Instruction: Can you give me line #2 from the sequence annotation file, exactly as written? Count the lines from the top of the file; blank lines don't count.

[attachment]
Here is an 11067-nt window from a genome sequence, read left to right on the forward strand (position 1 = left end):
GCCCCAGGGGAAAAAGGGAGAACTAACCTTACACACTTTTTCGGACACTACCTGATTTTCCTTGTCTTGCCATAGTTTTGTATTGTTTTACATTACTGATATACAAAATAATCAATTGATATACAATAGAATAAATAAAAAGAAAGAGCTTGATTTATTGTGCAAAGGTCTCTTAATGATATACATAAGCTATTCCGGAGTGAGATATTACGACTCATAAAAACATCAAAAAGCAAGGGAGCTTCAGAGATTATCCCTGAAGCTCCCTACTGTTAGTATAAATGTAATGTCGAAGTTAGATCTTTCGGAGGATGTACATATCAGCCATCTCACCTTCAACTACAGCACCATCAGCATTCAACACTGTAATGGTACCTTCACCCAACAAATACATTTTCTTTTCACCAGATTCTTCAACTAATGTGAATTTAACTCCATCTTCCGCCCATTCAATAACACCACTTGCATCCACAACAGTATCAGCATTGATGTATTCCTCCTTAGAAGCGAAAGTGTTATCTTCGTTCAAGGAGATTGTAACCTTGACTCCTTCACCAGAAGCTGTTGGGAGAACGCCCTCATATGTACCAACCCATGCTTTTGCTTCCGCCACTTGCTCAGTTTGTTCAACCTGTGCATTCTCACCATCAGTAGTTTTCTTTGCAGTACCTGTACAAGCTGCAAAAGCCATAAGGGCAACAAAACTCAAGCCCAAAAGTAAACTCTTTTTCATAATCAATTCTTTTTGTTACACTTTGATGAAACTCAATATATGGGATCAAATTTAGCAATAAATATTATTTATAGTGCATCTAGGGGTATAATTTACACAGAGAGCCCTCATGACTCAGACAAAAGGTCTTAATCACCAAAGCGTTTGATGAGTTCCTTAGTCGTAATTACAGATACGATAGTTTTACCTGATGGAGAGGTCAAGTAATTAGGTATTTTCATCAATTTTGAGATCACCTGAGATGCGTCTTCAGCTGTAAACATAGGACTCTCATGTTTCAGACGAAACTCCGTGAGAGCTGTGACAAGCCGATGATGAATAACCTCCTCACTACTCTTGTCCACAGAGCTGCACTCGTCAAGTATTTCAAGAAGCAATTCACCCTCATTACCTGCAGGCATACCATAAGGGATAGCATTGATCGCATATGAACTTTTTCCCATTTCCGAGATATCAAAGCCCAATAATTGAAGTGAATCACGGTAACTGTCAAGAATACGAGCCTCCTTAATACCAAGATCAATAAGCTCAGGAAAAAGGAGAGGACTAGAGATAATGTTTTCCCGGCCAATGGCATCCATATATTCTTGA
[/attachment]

GCCCCAGGGGAAAAAGGGAGAACTAACCTTACACACTTTTTCGGACACTACCTGATTTTCCTTGTCTTGCCATAGTTTTGTATTGTTTTACATTACTGATATACAAAATAATCAATTGATATACAATAGAATAAATAAAAAGAAAGAGCTTGATTTATTGTGCAAAGGTCTCTTAATGATATACATAAGCTATTCCGGAGTGAGATATTACGACTCATAAAAACATCAAAAAGCAAGGGAGCTTCAGAGATTATCCCTGAAGCTCCCTACTGTTAGTATAAATGTAATGTCGAAGTTAGATCTTTCGGAGGATGTACATATCAGCCATCTCACCTTCAACTACAGCACCATCAGCATTCAACACTGTAATGGTACCTTCACCCAACAAATACATTTTCTTTTCACCAGATTCTTCAACTAATGTGAATTTAACTCCATCTTCCGCCCATTCAATAACACCACTTGCATCCACAACAGTATCAGCATTGATGTATTCCTCCTTAGAAGCGAAAGTGTTATCTTCGTTCAAGGAGATTGTAACCTTGACTCCTTCACCAGAAGCTGTTGGGAGAACGCCCTCATATGTACCAACCCATGCTTTTGCTTCCGCCACTTGCTCAGTTTGTTCAACCTGTGCATTCTCACCATCAGTAGTTTTCTTTGCAGTACCTGTACAAGCTGCAAAAGCCATAAGGGCAACAAAACTCAAGCCCAAAAGTAAACTCTTTTTCATAATCAATTCTTTTTGTTACACTTTGATGAAACTCAATATATGGGATCAAATTTAGCAATAAATATTATTTATAGTGCATCTAGGGGTATAATTTACACAGAGAGCCCTCATGACTCAGACAAAAGGTCTTAATCACCAAAGCGTTTGATGAGTTCCTTAGTCGTAATTACAGATACGATAGTTTTACCTGATGGAGAGGTCAAGTAATTAGGTATTTTCATCAATTTTGAGATCACCTGAGATGCGTCTTCAGCTGTAAACATAGGACTCTCATGTTTCAGACGAAACTCCGTGAGAGCTGTGACAAGCCGATGATGAATAACCTCCTCACTACTCTTGTCCACAGAGCTGCACTCGTCAAGTATTTCAAGAAGCAATTCACCCTCATTACCTGCAGGCATACCATAAGGGATAGCATTGATCGCATATGAACTTTTTCCCATTTCCGAGATATCAAAGCCCAATAATTGAAGTGAATCACGGTAACTGTCAAGAATACGAGCCTCCTTAATACCAAGATCAATAAGCTCAGGAAAAAGGAGAGGACTAGAGATAATGTTTTCCCGGCCAATGGCATCCATATATTCTTGA